Information Security Policies: Precepts and Practices

Information Security Policies: Precepts and Practices

Sushil K. Sharma (Ball State University, USA) and Jatinder N.D. Gupta (The University of Alabama at Huntsville, USA)
Copyright: © 2009 |Pages: 6
DOI: 10.4018/978-1-59904-855-0.ch029
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Abstract

The purpose of the information security policy is to establish an organization-wide approach to prescribe mechanisms that help identify and prevent the compromise of information security and the misuse of organization’s data, applications, networks, and computer systems to define mechanisms that protect the organization from its legal and ethical responsibilities with regard to its networks’ and computer systems’ connectivity to worldwide networks. Most of the organizations worldwide already have formulated their information security policies. Having a security policy document in itself is not enough, the document must be complete. This paper examines security policies of 20 different academic organizations with standard security policy framework and attempts to answer questions such as: are these security policy documents complete? Are they fully up to date? Does the precept match the practice? These are kind of questions that are addressed in this study.
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Background

Organizations have been spending tremendous amounts of money on deploying firewalls, Intrusion Detection Systems (IDS) software, and encryption equipment and human resources for information security (Doherty & Fulford, 2005). But if an organization just haphazardly puts together these security tools and devices without formulating an organizational information security, nothing good will come of it. A security policy for a system is like a foreign policy for a government because it defines the aims and goals. Any company should have interest in protecting its assets against undesired events. A security policy should address the information assets of the organization, the threats to those assets, and the measures that management has decided are reasonable and proper to protect those assets (Fulford & Doherty, 2003). Organizations are also supposed to comply with governmental legislations such as the Health Information Privacy and Protection Act (HIPPA), Sarbanes-Oxley Act, Gramm-Leach-Bliley Act (GLBA), Child Online Privacy and Protection Act (COPPA), and the Patriot Act (Tulu & Chatterjee, 2003; Ma & Pearson, 2005).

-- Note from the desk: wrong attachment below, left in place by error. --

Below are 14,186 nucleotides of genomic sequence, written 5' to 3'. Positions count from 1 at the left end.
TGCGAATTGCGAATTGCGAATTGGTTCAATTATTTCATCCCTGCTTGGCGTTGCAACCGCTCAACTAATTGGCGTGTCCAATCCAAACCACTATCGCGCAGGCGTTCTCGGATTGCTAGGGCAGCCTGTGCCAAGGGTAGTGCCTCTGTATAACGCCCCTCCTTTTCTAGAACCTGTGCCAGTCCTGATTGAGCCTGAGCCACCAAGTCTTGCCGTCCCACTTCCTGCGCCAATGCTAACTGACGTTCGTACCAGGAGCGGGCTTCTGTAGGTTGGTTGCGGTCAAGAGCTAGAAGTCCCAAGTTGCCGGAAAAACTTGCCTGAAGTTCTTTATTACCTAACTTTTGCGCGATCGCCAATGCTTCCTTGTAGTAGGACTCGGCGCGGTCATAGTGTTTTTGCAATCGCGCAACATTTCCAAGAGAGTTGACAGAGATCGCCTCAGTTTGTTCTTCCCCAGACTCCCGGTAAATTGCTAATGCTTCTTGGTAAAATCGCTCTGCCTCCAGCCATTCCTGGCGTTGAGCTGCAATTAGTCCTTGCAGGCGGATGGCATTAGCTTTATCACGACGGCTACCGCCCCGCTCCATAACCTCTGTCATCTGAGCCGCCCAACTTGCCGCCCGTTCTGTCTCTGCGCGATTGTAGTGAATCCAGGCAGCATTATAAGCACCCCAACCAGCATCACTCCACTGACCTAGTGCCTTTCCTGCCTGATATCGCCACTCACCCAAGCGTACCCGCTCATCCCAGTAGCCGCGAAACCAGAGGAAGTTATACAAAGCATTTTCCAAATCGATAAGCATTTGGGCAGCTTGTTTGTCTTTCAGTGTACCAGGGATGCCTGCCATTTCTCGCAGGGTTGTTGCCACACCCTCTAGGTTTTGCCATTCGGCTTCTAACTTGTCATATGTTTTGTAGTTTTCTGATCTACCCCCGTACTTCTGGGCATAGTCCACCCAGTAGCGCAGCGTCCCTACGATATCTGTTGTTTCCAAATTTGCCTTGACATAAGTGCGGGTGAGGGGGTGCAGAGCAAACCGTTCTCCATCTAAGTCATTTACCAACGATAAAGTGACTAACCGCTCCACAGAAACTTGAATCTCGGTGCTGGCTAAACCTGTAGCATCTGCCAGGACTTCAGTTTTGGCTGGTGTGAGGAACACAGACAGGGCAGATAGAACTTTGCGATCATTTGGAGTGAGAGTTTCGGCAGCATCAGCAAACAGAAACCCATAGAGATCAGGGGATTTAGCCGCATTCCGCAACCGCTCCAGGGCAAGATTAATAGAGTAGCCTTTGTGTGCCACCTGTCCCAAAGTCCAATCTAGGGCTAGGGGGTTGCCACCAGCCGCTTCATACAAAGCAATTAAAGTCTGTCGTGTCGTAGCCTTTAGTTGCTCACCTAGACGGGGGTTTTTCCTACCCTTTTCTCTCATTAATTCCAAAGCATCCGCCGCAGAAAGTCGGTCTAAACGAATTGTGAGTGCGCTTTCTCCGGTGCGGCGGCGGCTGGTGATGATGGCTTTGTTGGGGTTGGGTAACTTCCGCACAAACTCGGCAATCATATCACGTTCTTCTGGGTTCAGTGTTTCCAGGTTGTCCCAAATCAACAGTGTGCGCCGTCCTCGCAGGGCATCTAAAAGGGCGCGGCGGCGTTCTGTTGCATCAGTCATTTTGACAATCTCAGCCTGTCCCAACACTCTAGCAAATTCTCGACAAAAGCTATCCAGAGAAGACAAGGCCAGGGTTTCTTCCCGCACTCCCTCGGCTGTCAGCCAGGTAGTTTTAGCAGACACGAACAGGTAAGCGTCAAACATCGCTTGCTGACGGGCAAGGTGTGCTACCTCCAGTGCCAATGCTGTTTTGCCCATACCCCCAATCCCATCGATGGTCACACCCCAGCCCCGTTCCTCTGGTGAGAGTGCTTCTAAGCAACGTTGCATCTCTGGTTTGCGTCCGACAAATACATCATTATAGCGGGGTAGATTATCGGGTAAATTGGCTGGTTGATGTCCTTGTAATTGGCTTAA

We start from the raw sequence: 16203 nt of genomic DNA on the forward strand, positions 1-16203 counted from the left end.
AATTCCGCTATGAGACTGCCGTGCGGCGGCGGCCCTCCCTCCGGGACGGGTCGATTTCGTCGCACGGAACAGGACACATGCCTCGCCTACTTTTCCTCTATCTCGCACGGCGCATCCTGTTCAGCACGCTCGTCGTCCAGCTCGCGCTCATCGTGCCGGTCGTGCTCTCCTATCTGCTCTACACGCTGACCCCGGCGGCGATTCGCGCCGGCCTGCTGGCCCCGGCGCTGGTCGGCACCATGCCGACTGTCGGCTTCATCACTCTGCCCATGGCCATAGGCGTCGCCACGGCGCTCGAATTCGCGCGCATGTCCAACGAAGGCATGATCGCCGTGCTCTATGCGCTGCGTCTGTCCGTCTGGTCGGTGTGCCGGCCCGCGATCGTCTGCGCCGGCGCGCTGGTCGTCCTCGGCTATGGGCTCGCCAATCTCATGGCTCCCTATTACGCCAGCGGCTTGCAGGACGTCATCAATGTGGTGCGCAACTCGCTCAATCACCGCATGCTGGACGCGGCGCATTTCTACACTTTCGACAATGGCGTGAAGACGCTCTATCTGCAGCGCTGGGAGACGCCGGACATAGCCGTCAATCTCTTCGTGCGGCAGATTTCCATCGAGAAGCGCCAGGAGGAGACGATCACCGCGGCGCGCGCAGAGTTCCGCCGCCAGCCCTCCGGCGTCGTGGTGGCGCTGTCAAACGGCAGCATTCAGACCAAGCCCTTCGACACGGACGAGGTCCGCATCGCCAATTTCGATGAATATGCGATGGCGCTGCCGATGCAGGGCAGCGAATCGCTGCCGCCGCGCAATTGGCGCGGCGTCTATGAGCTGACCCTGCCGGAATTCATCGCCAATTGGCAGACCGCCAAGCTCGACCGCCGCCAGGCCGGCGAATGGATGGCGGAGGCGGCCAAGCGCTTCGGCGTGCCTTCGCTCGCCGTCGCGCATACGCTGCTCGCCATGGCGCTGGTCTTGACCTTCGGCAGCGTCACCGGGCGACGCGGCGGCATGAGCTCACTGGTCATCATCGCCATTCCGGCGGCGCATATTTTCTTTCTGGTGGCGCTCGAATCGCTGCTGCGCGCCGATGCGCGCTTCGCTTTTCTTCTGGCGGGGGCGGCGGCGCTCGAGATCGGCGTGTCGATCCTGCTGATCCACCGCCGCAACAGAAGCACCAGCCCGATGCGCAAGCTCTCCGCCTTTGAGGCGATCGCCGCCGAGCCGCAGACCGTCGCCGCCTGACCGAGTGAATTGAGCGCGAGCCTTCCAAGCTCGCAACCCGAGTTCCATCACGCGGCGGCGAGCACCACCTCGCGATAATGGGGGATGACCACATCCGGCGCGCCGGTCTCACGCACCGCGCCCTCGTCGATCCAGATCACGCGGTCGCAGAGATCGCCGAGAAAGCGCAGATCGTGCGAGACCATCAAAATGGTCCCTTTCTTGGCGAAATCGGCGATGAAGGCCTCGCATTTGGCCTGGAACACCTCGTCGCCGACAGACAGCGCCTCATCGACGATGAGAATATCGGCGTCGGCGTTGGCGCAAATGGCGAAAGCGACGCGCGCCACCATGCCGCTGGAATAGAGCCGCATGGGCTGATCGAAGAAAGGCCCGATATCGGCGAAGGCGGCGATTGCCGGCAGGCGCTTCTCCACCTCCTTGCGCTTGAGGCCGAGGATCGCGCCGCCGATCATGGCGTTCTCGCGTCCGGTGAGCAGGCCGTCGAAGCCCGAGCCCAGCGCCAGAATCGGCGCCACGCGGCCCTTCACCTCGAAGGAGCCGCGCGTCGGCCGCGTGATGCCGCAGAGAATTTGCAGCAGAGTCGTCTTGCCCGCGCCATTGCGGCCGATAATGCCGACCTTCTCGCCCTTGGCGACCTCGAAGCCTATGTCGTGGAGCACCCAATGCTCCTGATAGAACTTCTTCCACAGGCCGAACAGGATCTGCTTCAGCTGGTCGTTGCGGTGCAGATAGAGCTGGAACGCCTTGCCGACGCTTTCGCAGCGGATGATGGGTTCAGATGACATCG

Key Terms in this Chapter

Threat: is an event or activity, deliberate or unintentional, with the potential for causing harm to an IT system or activity.

Policy: Policy is a set of rules. They’re the dos and the don’ts of information security, again, within the framework of the philosophy.

Prohibited: use is illegal use and all other use that is neither Acceptable nor Allowable.

Allowable: use is legal use for other purpose that does not impinge on Acceptable use. The amount of Allowable use will vary over time based on the capacity reserve of information technology resources available beyond Acceptable use.

Information System: A system consisting of hardware, software, network, and recording media, that is installed in an organization for business processing.

Information Security: The protection of confidentiality, integrity, and availability of information assets.

Vulnerability: is a flaw or weakness that may allow harm to occur to an IT system or activity.

Risk: is the possibility of harm or loss to any software, information, hardware, administrative, physical, communications, or personnel resource.

Practices: Practices simply define the how of the organization’s policy. They are a practical guide regarding what to do and how to do it.

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